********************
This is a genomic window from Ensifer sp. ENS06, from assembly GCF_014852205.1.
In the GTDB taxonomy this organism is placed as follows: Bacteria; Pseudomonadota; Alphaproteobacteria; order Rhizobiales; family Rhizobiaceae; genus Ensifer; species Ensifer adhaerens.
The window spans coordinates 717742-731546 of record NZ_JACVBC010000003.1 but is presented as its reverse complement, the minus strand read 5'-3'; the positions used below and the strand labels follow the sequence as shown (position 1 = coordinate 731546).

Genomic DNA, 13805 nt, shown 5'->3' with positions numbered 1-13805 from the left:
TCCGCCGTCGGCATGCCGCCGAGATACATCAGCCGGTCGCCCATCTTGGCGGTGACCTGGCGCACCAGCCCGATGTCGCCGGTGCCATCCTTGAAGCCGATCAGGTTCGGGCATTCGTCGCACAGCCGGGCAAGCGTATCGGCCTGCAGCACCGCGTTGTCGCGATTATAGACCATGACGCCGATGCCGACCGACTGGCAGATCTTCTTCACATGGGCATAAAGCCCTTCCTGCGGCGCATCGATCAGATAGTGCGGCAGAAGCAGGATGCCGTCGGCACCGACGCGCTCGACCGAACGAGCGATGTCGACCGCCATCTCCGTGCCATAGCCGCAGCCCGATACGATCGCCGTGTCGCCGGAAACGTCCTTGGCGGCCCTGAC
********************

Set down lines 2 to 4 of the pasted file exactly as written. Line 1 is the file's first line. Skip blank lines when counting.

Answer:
In the GTDB taxonomy this organism is placed as follows: Bacteria; Pseudomonadota; Alphaproteobacteria; order Rhizobiales; family Rhizobiaceae; genus Ensifer; species Ensifer adhaerens.
The window spans coordinates 717742-731546 of record NZ_JACVBC010000003.1 but is presented as its reverse complement, the minus strand read 5'-3'; the positions used below and the strand labels follow the sequence as shown (position 1 = coordinate 731546).

Genomic DNA, 13805 nt, shown 5'->3' with positions numbered 1-13805 from the left: